FOUR QUESTIONS: A CONVERSATION WITH… BRAD ALLEN
Brad Allen has served the North Carolina High School Athletic Association for many years as an outstanding game official in a number of sports, including officiating in NCHSAA football, basketball and baseball championships. He has just completed his first year as a referee in the National Football League. In fact, in another rare occurrence, he had officiated in the collegiate ranks for years and was an outstanding referee in the Atlantic Coast Conference and was called to the NFL as a referee (not line judge or back judge or other position on the field).
A resident of Lumberton, he serves as the regional supervisor of officials for the Southeastern Basketball Officials Association and has stayed active with the NCHSAA in addition to his NFL job. He received the prestigious NCHSAA Golden Whistle Award in 2009.
What do you believe are the most important attributes necessary for being an outstanding game official?
There is certainly a diverse skill set required for performing at your best as an official. You certainly have to understand that every game, at every level, is “big game” for everyone involved – coaches, players, fans, etc. and you must take that approach to your role as a game official. A strong game official must also have exceptional communication skills and work constantly to defuse volatile situations by addressing participants in a calm, firm but fair manner. Also very important is the ability to utilize an effective game management philosophy in knowing when to penalize an infraction and when to recognize a minor issue that doesn’t require a penalty. Those are some of the most important attributes that I would offer.
What have you seen as the biggest adjustment you’ve had to make between officiating in the National Football League and at the collegiate and high school levels?
The skill, strength and speed of the players increases as you advance from level to level. Only a fraction of the best high school players get to play at the NCAA Division I level and an even smaller percentage of those players make it to the NFL. The ability of the players in the NFL is amazing and impressive, to be sure. The game knowledge of all the participants – players and coaches alike — also increases at an incredible rate from level to level. Add to those important factors the increased scrutiny via video review and media interest, and an official’s physical conditioning, concentration level and attention to detail has to rise in order to meet the challenges put forth at each new level.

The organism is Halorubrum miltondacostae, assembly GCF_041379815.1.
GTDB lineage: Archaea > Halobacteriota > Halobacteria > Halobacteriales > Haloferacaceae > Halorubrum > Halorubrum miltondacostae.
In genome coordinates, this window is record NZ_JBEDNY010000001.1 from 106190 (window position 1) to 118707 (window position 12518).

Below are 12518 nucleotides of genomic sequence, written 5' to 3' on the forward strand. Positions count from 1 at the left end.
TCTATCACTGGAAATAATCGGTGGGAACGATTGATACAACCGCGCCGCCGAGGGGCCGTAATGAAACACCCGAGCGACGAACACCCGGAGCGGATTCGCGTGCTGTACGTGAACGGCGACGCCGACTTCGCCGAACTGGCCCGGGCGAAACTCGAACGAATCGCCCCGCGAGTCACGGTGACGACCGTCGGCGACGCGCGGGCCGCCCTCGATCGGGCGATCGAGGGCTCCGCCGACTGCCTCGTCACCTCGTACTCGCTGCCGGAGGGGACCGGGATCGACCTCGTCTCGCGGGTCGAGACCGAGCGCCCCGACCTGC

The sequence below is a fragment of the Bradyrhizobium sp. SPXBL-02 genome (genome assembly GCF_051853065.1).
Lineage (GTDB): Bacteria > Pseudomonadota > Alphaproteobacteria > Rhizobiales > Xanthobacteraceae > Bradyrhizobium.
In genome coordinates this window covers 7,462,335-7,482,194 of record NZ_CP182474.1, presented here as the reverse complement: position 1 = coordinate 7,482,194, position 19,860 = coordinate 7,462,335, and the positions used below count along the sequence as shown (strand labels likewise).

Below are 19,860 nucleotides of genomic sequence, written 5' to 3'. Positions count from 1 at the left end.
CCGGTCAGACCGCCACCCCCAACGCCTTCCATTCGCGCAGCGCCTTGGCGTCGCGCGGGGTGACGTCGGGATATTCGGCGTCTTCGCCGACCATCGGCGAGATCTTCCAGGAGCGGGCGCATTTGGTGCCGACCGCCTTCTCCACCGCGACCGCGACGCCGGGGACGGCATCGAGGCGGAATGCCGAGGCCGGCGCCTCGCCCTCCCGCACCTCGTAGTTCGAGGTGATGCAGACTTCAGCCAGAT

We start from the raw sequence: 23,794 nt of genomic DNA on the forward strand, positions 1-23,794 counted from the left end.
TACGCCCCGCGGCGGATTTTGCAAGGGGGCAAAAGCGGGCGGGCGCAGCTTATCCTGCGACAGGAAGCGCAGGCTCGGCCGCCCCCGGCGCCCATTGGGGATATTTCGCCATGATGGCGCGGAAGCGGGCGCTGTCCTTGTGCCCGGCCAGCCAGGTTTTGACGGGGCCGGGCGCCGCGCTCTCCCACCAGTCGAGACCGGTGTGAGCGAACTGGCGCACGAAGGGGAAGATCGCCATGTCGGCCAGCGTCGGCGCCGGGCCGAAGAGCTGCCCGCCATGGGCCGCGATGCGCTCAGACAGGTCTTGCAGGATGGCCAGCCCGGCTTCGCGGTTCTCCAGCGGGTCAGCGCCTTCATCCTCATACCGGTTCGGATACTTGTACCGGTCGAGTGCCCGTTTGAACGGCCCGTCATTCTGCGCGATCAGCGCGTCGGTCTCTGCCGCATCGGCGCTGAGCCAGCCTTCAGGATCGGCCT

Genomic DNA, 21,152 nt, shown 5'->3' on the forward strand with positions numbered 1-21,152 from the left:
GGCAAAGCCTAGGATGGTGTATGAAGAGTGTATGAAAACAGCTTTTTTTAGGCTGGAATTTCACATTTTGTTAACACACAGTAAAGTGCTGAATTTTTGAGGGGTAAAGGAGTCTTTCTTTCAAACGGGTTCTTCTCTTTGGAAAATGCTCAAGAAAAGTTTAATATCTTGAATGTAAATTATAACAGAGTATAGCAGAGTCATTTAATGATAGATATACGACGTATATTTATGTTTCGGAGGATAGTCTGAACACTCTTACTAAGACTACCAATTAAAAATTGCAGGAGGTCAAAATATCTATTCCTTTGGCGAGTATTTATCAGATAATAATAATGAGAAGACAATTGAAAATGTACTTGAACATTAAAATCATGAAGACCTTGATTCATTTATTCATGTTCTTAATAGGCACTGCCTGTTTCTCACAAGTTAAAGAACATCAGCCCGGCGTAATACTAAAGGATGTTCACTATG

What are your best memories of officiating in the North Carolina High School Athletic Association?
I’ve had so many great games in so many sports involving NCHSAA schools. I officiated baseball, softball, basketball and football for twenty-five (25) years at the high school level and have been incredibly blessed to work with some of the best people – who also happen to be officials – that anyone could ever encounter. These women and men gave their time, energy and effort to help make me a better official and I’m forever grateful.
Add to that the fact that, through my work in the Southeastern Athletic Officials Association, I was able to work for some of the most legendary coaches in NCHSAA history – Bob Paroli, Ron Miller, Pete House, Linwood Hedgpeth, Randy Ledford, Jack Holley, Clyde Parrish, among many others–certainly provides great memories. There have been a lot of playoff games and state championships along the way, but being a part of the great efforts put forth by the players, coaches, administrators and officials for “the good of the game” in the NCHSAA is very special in and of itself!
Describe the emotions you felt when you got the call from the NFL that you would be joining the league as a game official, and how you feel after completing your first season.
When I got “the call, “ it was on a Friday, March 21st at 11:47am. That date also happens to be my Grandmother’s birthday and she’s now 91, so it was going to be a special day anyway. But when Dean Blandino called and said “I want you to come work for me on Sundays,” I wasn’t sure it was real. I was convinced initially he had called the wrong guy! But after a while, the reality did set in and I understood that it was really time to “go to work” as an official. That work will continue in the off-season to get ready for next year, as I want to give my best to the game in order to represent myself, my family and friends in a way that will honor all they have done to help me on one of the world’s biggest stages in sport.